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Second phase winners announced in BMW Urban Driving Experience Challenge


December 23, 2012

The BMW Urban Driving Experience Challenge

The BMW Urban Driving Experience Challenge

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Cars and cities don’t mix together very well. Most cities were built without the horseless carriage in mind and even the ones that tend to become overwhelmed by cars after a certain point. BMW Group and Local Motors’ “BMW Urban Driving Experience Challenge” hopes to redress the balance with car concepts that “do good” based on technology predicted to be available in 2025. The winners of the second phase of the competition have been announced, made up of the 10 finalists responsible for the best concepts of premium-class motor cars designed for “Doing Good” in an urban environment.

For the challenge, 30,000 designers, engineers, fabricators and enthusiasts participated with the aim of designing a “socially responsible machine that contributes to our global well-being.” The idea is not just to be green or sustainable, but to connect the driver to the community. BMW executives reviewed the entries, BMW Management selected the top ten concepts and Local Motors voted on the ten entries for the final ranking.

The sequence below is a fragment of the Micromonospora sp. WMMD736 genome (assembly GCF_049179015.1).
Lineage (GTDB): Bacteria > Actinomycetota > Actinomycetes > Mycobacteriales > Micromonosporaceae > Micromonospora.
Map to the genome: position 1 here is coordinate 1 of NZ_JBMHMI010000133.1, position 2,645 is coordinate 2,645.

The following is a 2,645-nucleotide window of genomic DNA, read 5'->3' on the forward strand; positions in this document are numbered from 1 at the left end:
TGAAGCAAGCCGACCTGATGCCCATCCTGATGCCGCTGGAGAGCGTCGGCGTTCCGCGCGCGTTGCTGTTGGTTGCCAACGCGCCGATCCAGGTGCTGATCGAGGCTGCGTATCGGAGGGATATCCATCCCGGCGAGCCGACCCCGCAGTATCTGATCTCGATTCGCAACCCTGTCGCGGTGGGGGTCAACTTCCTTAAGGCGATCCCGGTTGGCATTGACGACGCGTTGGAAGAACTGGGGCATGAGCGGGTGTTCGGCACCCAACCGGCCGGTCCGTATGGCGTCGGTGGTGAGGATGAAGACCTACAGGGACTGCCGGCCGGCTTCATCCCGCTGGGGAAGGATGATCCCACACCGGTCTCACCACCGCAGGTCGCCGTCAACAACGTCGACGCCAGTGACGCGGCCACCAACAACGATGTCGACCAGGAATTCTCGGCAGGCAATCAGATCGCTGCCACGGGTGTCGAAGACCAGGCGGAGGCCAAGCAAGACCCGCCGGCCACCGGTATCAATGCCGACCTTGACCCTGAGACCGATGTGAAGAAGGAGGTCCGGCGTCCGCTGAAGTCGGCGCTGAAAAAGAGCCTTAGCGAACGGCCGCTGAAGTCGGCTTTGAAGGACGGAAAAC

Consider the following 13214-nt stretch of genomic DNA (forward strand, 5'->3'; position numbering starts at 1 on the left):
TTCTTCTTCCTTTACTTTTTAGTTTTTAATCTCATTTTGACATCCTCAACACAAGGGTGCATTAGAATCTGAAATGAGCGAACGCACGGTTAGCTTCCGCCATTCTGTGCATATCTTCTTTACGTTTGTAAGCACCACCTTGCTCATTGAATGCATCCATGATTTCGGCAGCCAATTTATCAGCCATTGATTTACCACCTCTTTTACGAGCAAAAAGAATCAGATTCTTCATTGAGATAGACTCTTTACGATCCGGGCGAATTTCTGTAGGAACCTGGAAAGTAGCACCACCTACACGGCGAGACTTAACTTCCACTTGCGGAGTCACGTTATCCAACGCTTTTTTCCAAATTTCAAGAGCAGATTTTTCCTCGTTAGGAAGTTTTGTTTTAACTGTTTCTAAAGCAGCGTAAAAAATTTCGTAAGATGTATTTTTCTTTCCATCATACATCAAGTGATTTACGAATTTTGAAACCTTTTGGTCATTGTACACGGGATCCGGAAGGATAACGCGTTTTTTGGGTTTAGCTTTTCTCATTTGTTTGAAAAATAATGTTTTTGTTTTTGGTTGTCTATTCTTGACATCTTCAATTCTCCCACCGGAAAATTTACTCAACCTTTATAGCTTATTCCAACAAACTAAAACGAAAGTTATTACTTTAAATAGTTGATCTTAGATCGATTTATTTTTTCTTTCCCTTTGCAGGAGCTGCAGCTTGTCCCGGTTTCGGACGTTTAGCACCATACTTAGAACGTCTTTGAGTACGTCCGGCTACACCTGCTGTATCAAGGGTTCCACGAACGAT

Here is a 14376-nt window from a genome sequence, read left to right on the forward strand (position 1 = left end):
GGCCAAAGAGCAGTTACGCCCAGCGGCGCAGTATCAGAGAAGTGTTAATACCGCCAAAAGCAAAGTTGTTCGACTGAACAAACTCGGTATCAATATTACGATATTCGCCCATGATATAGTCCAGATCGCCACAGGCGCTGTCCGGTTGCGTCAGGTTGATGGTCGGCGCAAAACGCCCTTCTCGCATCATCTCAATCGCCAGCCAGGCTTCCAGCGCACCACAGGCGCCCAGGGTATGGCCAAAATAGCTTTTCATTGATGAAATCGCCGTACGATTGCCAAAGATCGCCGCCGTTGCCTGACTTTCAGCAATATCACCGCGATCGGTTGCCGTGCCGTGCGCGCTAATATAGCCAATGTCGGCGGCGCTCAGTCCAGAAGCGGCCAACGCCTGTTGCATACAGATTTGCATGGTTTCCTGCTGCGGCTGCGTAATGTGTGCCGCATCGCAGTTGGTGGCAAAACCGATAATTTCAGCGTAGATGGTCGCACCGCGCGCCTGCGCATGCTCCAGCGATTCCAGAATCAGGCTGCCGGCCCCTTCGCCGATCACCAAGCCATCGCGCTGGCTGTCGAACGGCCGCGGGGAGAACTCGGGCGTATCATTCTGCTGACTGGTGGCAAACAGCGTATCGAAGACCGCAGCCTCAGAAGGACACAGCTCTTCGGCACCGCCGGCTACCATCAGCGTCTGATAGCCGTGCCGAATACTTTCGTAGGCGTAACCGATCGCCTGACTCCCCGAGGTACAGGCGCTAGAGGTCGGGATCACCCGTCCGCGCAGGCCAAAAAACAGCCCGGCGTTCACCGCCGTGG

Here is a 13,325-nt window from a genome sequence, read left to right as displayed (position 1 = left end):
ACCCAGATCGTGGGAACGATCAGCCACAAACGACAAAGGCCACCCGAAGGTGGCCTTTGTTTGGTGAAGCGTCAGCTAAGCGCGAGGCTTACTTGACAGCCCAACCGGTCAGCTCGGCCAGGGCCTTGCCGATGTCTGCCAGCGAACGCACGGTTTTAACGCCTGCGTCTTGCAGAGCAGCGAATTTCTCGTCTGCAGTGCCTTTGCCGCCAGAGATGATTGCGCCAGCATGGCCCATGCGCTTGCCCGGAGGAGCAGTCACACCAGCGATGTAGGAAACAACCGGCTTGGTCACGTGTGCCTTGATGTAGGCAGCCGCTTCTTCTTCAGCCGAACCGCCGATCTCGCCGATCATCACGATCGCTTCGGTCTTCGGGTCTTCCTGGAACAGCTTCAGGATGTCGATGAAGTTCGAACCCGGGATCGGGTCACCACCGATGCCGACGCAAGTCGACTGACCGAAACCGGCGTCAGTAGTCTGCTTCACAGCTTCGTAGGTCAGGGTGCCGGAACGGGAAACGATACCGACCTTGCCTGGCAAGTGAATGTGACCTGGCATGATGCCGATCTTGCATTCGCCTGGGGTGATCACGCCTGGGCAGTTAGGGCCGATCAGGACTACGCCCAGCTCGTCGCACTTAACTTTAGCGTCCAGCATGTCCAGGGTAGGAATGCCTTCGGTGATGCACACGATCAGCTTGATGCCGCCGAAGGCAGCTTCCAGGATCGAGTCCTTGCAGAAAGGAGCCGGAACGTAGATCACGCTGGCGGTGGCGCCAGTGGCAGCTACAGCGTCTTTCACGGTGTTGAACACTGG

1st place: BMW Light My Way by Cosmin Mandita

The US$7,500 in prize money and a trip to Munich to meet the Managing Director of BMW Group Research and Technology, Dr. Christoph Grote, went to BMW Light My Way. The concept poses the question of why waste money and energy on street lamps when there are so many parked cars?

The BMW Light My Way concept envisions doing away with three-quarters of the lamp posts in town and replacing them with cars equipped with proximity sensors. When a car detects someone approaching, it switches on sideways-shining lamps to light the way and turns them off again after the vehicles or pedestrians are gone. Even the lamp posts would get into the act because they’re programmed to switch off when a BMW Light My Way car parks next to them. Granted, it is energy saving, but it might not be wise to park your car for long periods in a heavy traffic area or you may come back to a dead battery.

2nd place: BMW Connected Park by Xavier Gordillo

Connectivity for cars is a hot topic at the moment and the BMW Connected Park concept brings that networking to parked cars. Just as systems are being developed that allow moving vehicles can pass information to one another, the Connect Park concept sees cars at the curb working together.